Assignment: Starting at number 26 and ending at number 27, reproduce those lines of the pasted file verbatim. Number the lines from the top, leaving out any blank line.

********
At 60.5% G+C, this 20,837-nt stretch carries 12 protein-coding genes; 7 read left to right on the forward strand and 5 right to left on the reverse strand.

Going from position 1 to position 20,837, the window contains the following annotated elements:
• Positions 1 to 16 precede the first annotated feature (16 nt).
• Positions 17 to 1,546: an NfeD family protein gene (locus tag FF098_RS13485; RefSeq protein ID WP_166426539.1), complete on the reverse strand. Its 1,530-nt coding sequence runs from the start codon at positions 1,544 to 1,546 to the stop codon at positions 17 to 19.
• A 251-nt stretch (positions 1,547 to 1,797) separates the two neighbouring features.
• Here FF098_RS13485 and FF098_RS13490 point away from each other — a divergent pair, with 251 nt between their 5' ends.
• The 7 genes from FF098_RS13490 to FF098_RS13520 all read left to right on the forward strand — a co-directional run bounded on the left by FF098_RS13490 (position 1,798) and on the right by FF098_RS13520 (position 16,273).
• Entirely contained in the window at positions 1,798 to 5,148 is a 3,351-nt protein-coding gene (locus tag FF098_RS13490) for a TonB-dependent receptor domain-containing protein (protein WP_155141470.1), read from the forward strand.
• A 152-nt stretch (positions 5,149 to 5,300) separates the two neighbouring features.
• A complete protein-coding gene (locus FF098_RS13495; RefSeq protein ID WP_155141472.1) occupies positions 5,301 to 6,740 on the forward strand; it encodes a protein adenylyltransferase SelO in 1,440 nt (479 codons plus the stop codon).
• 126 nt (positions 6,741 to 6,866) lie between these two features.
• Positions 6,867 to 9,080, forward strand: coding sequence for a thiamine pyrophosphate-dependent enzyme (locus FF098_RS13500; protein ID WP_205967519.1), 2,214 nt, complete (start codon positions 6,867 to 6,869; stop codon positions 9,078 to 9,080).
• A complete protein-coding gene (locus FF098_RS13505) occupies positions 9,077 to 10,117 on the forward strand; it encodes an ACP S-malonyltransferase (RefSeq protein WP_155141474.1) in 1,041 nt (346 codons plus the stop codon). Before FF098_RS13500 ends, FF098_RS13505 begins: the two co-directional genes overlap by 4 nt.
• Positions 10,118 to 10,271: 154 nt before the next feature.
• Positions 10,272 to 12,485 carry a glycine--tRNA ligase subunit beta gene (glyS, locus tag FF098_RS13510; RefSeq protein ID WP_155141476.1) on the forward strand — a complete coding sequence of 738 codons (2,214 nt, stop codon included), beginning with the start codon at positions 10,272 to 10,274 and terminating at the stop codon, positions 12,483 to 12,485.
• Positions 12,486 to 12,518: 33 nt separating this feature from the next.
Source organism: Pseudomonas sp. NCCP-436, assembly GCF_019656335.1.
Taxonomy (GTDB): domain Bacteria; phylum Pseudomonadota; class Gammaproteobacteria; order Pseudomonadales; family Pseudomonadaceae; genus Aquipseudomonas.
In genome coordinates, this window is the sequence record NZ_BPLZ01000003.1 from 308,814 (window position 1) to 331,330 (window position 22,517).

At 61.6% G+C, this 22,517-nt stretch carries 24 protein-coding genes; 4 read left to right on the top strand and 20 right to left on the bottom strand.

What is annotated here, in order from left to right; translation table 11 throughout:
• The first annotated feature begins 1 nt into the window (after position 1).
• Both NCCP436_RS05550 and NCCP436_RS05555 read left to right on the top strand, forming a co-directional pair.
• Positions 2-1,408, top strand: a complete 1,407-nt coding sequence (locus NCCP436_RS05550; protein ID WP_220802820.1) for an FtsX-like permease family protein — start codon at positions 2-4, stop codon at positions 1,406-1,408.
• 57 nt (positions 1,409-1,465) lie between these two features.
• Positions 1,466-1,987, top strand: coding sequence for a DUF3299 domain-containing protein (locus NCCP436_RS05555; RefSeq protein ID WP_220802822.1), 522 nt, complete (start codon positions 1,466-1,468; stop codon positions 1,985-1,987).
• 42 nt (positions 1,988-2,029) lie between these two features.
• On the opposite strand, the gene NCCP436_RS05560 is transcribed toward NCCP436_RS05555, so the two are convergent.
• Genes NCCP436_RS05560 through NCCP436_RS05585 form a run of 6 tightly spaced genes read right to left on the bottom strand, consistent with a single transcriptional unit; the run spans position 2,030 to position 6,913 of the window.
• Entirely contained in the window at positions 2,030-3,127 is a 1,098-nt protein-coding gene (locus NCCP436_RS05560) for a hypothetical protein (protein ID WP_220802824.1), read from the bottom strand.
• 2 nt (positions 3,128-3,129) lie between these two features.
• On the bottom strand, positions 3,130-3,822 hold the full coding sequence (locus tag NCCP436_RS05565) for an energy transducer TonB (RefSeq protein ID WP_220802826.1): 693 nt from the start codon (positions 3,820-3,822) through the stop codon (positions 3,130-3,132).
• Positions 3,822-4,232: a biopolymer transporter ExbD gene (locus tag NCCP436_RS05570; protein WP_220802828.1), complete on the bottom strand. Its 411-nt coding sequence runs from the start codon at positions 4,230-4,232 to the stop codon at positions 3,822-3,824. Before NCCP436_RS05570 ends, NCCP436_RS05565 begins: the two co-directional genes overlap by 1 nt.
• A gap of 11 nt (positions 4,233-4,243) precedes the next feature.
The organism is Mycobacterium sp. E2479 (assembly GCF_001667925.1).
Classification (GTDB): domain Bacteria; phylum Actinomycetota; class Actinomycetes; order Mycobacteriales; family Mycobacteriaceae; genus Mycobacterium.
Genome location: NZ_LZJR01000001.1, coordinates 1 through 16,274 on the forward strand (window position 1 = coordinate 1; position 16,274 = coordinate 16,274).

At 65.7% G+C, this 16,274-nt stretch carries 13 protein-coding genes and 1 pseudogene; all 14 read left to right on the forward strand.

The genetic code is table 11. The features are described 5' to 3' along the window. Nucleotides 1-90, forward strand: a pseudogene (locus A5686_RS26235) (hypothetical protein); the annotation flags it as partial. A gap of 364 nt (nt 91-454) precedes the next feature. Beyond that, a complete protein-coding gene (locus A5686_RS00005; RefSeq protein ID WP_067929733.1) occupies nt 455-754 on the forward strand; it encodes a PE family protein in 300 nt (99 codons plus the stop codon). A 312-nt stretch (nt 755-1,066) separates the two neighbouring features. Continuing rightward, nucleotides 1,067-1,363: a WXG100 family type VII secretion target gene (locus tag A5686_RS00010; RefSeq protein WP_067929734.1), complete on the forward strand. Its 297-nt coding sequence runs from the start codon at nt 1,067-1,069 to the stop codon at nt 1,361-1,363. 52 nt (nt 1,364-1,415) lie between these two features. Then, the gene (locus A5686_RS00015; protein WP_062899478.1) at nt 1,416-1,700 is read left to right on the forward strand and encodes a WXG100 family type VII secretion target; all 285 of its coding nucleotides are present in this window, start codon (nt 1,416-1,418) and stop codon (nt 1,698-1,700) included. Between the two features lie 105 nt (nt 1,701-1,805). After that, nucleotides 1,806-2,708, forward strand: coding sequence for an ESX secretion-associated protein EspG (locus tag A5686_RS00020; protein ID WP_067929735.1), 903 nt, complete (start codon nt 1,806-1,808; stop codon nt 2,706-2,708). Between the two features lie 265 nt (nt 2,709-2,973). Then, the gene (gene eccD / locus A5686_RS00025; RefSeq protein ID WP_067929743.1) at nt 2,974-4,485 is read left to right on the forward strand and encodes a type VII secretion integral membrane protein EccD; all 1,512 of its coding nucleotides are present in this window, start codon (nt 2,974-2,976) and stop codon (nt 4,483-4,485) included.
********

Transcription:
• Positions 1,466-1,987, top strand: coding sequence for a DUF3299 domain-containing protein (locus NCCP436_RS05555; RefSeq protein ID WP_220802822.1), 522 nt, complete (start codon positions 1,466-1,468; stop codon positions 1,985-1,987).
• 42 nt (positions 1,988-2,029) lie between these two features.